Today many organizations still rely on traditional File Transfer Protocol (FTP) servers to circumvent email size limitations. These legacy systems do not offer any central visibility or provide a unified, integrated solution for all internal and external file transfers, placing a continuous burden on IT personnel. Additionally, business users do not have visibility into the file sharing process such as attempts to add external recipient(s) and tracking of non-repudiation.
Typically multiple FTP servers are utilized for dedicated internal and external communication due to security concerns or firewall limitations. In these cases business users need IT assistance to facilitate transfers from internal FTP servers to external users. Due to these additional implementations, IT organizations also have to spend more time on troubleshooting and testing systems, often investigating multiple FTP and scripts. The burden on IT is particularly heavy when file transfers are part of workflows which traverse multiple operating environments, transfer partners, or are embedded in the implementation of a Service Oriented Architecture (SOA) service. This overhead in combination with an increased focus on compliance and regulations prompts organizations to look at new ways and technologies to govern file transfers, often due to a combination of the above use cases.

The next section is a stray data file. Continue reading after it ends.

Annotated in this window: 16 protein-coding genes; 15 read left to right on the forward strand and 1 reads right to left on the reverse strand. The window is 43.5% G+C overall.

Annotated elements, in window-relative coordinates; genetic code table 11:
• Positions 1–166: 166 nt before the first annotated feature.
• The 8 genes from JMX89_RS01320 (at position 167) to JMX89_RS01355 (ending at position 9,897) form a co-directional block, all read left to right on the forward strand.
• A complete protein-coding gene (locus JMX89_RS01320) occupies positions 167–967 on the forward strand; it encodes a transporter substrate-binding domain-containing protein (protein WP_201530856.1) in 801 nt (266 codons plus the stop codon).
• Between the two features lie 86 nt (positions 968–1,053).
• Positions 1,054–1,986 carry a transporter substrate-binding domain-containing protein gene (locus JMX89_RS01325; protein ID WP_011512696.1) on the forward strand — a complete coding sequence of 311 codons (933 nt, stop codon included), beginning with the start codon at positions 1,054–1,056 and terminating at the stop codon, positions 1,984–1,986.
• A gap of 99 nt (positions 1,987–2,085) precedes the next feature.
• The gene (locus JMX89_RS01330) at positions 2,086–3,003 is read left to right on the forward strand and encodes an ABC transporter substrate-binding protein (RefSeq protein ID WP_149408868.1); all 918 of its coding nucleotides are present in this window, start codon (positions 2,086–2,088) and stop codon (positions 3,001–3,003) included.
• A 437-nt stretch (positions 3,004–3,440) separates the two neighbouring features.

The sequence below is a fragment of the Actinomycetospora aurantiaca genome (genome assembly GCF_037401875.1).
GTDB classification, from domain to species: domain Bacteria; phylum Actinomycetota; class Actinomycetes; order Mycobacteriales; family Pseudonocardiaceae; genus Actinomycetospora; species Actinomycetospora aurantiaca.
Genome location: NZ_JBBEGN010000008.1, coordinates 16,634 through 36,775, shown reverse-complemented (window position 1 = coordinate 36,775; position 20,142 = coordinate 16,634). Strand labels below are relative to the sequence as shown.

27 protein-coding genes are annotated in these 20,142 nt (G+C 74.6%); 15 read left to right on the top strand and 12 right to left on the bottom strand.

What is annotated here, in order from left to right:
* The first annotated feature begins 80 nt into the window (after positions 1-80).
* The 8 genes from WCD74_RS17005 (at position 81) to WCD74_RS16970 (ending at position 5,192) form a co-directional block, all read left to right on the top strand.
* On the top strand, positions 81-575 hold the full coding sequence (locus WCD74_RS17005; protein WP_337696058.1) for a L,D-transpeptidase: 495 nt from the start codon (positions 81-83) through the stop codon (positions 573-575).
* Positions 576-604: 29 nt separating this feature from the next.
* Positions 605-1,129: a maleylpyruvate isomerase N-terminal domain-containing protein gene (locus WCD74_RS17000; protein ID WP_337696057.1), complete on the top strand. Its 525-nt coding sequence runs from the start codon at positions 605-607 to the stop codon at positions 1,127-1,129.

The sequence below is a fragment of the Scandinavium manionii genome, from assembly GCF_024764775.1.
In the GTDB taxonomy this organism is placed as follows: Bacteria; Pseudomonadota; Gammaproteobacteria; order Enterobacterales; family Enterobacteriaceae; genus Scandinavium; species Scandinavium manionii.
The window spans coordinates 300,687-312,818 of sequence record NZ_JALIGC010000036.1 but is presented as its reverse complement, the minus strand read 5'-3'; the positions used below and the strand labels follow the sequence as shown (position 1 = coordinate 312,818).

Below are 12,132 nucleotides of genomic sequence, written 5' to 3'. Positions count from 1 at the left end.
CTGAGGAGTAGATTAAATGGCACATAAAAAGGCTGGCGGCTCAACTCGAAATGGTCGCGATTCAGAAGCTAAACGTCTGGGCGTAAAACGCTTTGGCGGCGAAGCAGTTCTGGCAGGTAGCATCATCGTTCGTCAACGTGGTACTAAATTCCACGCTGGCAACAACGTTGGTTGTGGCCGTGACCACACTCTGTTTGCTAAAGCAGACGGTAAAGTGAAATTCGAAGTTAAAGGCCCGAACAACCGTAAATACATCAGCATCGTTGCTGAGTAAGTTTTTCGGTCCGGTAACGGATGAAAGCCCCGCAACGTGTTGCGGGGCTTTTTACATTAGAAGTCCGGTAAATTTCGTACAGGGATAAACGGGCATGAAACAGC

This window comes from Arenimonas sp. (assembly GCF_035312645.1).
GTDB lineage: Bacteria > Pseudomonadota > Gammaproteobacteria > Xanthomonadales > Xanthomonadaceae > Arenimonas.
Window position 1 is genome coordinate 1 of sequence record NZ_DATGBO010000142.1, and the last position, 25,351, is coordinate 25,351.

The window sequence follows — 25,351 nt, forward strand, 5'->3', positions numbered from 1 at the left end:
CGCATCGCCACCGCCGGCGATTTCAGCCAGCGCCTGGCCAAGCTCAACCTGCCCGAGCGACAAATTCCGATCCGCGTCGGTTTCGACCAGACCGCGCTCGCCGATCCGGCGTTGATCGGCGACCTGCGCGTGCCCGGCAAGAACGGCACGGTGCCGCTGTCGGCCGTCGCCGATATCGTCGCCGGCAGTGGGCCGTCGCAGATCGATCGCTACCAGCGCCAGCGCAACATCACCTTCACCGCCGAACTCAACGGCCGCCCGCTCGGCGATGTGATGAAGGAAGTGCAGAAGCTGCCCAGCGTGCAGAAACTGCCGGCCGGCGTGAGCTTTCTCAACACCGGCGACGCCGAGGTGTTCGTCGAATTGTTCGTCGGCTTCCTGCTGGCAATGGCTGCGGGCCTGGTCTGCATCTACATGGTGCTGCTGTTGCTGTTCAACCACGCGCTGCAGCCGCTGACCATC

For more on this topic and the limitations of other methods currently used to transfer files, read our white paper FTP Replacement White Paper.